Cheesy Popcorn

cheesey popcorn

When most people think of popcorn, a giant butter-drenched bucket is often what comes to mind. However, air-popped popcorn made at home without the fat-laden add-ons is actually a low-calorie, fiber-rich, whole-grain snack that can ward off hunger-causing crashes in blood sugar. Don't believe it? Lisa Moskovitz, R.D., founder of The NY Nutrition Group names popcorn as one of her favorite weight-loss snacks. She likes to sprinkle 2 1/2 tablespoons of grated parmesan onto three cups of air-popped plain popcorn to keep her full between meals and ward off cravings for diet-derailing no-nos. For more delicious ideas for satifying your cravings, check our list of the 50 Best Snack Foods for Weight Loss.



Your favorite burgers may not be the poster child of health, but maybe it should be. (Before you get too excited: No, fast food burgers aren't what we're talking about here.) Why? Red meat, an oft-vilified protein source, is jam-packed with a nutrient that can supercharge your workouts and fry flab: iron. While not getting enough of this nutrient can cause your body to burn fewer calories, getting adequate amounts (adult males need 8 mg/day, women need 18 mg/day) can keep your metabolism humming and boost your energy, allowing you to hit the gym with gusto and sculpt the body you've always wanted. A burger made from 4 ounces of ground beef served with a cup of cooked spinach serves up nearly 10 milligrams of the nutrient. For the best results, look for lean cuts of grass-fed and organic meats, ditch the top bun and have the waiter hold the mayo and fries. (Learn how to craft your own delicious, slimming burger at home with our guide to The Best Burgers for Weight Loss.)

Whole Eggs

whole eggs

When it comes to eggs, it seems we've been given scrambled messages. Many of us opt for egg whites over whole eggs because word on the street is that the yellow contains too much cholesterol and raises the risk of heart disease. However, new research has found that cholesterol levels in our bodies are impacted by the types of fats in our food, not just the cholesterol content. Not to mention, yolks contain nutrients that may help lower the risk of heart disease, including protein, vitamins B12 and D, folate and riboflavin.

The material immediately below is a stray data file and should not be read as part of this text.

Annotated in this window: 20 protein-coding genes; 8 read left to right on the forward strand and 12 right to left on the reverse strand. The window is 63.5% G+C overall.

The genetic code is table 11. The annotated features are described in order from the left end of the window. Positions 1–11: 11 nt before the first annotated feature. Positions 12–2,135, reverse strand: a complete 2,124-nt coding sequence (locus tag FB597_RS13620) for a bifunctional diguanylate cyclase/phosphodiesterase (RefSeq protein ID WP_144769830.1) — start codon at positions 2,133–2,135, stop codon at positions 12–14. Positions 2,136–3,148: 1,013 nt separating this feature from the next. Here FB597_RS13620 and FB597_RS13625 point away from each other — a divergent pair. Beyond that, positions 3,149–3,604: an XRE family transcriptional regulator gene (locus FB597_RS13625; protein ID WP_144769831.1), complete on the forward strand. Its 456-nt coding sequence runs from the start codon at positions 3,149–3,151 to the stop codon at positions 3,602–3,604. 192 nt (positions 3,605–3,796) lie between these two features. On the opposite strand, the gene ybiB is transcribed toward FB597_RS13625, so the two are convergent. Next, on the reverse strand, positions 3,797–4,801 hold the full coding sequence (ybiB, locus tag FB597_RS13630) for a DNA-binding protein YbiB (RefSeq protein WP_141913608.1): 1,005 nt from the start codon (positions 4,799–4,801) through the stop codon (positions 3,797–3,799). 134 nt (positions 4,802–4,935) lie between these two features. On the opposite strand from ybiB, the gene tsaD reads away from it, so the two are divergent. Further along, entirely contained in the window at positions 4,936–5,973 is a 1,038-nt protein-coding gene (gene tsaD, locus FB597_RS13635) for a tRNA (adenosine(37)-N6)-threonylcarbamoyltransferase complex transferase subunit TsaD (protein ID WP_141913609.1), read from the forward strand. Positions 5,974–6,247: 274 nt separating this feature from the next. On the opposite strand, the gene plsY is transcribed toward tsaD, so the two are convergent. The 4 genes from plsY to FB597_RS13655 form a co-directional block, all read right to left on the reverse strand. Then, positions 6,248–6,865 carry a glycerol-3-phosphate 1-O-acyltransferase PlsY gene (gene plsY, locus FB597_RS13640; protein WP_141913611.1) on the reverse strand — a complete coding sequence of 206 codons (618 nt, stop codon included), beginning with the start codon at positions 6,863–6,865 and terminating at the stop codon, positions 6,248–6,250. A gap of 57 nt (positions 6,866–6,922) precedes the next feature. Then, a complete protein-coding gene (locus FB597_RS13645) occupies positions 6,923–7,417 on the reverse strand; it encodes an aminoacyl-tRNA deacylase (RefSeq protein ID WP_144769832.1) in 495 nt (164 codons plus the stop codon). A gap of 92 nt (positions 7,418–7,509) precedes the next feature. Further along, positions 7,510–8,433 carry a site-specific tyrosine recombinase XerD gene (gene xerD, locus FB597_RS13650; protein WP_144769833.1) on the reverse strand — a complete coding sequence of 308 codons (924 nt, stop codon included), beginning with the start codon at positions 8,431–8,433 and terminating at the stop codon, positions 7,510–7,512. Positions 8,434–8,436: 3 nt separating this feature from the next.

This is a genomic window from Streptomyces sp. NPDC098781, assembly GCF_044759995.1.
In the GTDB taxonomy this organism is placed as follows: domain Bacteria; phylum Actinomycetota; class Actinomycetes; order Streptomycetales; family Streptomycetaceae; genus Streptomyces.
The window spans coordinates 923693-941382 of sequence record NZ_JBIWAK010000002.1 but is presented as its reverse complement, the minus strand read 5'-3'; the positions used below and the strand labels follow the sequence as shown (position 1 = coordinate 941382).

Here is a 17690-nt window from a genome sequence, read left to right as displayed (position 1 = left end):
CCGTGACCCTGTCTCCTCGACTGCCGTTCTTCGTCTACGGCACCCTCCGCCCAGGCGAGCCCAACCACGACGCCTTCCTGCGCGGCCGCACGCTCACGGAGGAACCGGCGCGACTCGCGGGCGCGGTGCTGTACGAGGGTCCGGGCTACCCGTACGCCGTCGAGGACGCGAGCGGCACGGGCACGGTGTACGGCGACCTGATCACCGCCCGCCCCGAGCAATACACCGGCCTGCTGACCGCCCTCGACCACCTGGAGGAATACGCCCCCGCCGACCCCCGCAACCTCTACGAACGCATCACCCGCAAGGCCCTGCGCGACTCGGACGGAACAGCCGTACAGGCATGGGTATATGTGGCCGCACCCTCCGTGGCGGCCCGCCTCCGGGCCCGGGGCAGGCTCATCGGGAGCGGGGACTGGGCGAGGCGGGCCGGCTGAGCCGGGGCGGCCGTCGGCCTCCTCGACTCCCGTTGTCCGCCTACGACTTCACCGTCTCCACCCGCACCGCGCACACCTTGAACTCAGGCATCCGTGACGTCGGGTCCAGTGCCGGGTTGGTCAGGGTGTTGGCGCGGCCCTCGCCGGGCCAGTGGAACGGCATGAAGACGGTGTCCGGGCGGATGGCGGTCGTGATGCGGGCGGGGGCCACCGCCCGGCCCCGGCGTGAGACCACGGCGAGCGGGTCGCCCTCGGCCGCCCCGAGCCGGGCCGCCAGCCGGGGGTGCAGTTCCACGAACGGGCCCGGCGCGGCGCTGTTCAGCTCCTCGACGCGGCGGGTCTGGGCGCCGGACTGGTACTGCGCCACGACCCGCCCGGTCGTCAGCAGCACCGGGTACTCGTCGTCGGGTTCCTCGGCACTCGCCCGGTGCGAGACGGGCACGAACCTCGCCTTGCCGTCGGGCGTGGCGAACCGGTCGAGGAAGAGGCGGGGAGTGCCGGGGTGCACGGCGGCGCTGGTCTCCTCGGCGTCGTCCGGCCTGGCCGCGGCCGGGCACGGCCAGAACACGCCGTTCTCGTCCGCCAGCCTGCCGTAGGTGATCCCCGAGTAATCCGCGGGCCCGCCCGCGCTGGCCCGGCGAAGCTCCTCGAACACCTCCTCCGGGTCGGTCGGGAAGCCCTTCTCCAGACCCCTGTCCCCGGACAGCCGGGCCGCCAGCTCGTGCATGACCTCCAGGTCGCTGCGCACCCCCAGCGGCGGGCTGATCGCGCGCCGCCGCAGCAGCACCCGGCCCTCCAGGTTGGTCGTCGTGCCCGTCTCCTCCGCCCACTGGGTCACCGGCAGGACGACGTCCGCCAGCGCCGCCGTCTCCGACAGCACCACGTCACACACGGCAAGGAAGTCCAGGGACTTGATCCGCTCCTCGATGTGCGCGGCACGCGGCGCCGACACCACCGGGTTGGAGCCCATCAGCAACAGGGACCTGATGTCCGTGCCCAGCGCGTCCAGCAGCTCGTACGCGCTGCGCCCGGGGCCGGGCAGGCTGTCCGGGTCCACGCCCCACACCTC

What's more, eating the whole egg can help keep you slim. In fact, they're one of our top fatty foods that will help you lose weight. The yolk contains a nutrient called choline that boosts metabolism and turns off belly-fat genes. If the thought of eating whole eggs still makes you uneasy, try making an omelet with one whole egg, two egg whites and some chopped vegetables.


Eat This, Not That!
Inspired by The New York Times best-selling book series, Eat This, Not That! is a brand that's comprised of an award-winning team of journalists and board-certified experts, doctors, nutritionists, chefs, personal trainers, and dietitians who work together to bring you accurate, timely, informative, and actionable content on food, nutrition, dieting, weight loss, health, wellness, and more. Read more about Eat This